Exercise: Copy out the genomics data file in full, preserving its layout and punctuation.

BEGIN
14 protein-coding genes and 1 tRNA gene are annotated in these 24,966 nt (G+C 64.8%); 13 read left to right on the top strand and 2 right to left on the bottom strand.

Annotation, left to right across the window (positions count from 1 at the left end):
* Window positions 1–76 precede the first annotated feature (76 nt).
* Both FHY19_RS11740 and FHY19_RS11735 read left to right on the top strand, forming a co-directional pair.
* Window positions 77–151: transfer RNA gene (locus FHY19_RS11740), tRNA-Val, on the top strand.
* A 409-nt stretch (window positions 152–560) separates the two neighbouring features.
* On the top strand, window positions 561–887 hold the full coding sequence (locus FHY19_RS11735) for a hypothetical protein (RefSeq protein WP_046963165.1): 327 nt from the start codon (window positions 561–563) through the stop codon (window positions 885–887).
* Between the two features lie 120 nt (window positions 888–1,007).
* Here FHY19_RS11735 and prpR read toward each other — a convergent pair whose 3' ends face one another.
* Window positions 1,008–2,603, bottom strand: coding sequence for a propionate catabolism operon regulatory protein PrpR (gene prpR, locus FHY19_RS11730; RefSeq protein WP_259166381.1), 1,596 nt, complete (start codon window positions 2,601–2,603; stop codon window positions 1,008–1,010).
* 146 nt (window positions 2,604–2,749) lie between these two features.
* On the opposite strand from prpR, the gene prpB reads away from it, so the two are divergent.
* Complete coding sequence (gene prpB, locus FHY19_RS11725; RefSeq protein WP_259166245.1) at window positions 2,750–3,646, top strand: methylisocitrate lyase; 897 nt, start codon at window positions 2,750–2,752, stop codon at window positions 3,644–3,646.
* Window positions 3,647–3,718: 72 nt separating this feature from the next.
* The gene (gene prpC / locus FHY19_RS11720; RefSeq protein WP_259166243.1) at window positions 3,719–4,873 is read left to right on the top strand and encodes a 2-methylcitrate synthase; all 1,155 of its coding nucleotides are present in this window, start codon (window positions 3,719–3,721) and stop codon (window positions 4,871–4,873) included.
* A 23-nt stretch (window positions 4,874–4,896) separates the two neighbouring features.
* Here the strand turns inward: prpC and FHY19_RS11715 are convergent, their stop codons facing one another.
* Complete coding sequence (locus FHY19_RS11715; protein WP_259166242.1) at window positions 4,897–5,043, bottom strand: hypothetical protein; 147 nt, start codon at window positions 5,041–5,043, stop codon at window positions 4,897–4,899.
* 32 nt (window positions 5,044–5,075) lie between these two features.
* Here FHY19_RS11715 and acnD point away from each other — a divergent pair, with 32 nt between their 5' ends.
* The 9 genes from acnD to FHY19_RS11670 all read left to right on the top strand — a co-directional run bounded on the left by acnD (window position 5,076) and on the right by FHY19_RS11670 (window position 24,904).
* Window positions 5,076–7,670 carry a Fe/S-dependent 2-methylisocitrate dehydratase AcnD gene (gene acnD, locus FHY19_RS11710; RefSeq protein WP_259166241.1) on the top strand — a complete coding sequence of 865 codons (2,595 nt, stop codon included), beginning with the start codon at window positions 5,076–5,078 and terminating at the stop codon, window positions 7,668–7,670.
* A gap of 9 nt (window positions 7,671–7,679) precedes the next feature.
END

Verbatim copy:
14 protein-coding genes and 1 tRNA gene are annotated in these 24,966 nt (G+C 64.8%); 13 read left to right on the top strand and 2 right to left on the bottom strand.

Annotation, left to right across the window (positions count from 1 at the left end):
* Window positions 1–76 precede the first annotated feature (76 nt).
* Both FHY19_RS11740 and FHY19_RS11735 read left to right on the top strand, forming a co-directional pair.
* Window positions 77–151: transfer RNA gene (locus FHY19_RS11740), tRNA-Val, on the top strand.
* A 409-nt stretch (window positions 152–560) separates the two neighbouring features.
* On the top strand, window positions 561–887 hold the full coding sequence (locus FHY19_RS11735) for a hypothetical protein (RefSeq protein WP_046963165.1): 327 nt from the start codon (window positions 561–563) through the stop codon (window positions 885–887).
* Between the two features lie 120 nt (window positions 888–1,007).
* Here FHY19_RS11735 and prpR read toward each other — a convergent pair whose 3' ends face one another.
* Window positions 1,008–2,603, bottom strand: coding sequence for a propionate catabolism operon regulatory protein PrpR (gene prpR, locus FHY19_RS11730; RefSeq protein WP_259166381.1), 1,596 nt, complete (start codon window positions 2,601–2,603; stop codon window positions 1,008–1,010).
* 146 nt (window positions 2,604–2,749) lie between these two features.
* On the opposite strand from prpR, the gene prpB reads away from it, so the two are divergent.
* Complete coding sequence (gene prpB, locus FHY19_RS11725; RefSeq protein WP_259166245.1) at window positions 2,750–3,646, top strand: methylisocitrate lyase; 897 nt, start codon at window positions 2,750–2,752, stop codon at window positions 3,644–3,646.
* Window positions 3,647–3,718: 72 nt separating this feature from the next.
* The gene (gene prpC / locus FHY19_RS11720; RefSeq protein WP_259166243.1) at window positions 3,719–4,873 is read left to right on the top strand and encodes a 2-methylcitrate synthase; all 1,155 of its coding nucleotides are present in this window, start codon (window positions 3,719–3,721) and stop codon (window positions 4,871–4,873) included.
* A 23-nt stretch (window positions 4,874–4,896) separates the two neighbouring features.
* Here the strand turns inward: prpC and FHY19_RS11715 are convergent, their stop codons facing one another.
* Complete coding sequence (locus FHY19_RS11715; protein WP_259166242.1) at window positions 4,897–5,043, bottom strand: hypothetical protein; 147 nt, start codon at window positions 5,041–5,043, stop codon at window positions 4,897–4,899.
* 32 nt (window positions 5,044–5,075) lie between these two features.
* Here FHY19_RS11715 and acnD point away from each other — a divergent pair, with 32 nt between their 5' ends.
* The 9 genes from acnD to FHY19_RS11670 all read left to right on the top strand — a co-directional run bounded on the left by acnD (window position 5,076) and on the right by FHY19_RS11670 (window position 24,904).
* Window positions 5,076–7,670 carry a Fe/S-dependent 2-methylisocitrate dehydratase AcnD gene (gene acnD, locus FHY19_RS11710; RefSeq protein WP_259166241.1) on the top strand — a complete coding sequence of 865 codons (2,595 nt, stop codon included), beginning with the start codon at window positions 5,076–5,078 and terminating at the stop codon, window positions 7,668–7,670.
* A gap of 9 nt (window positions 7,671–7,679) precedes the next feature.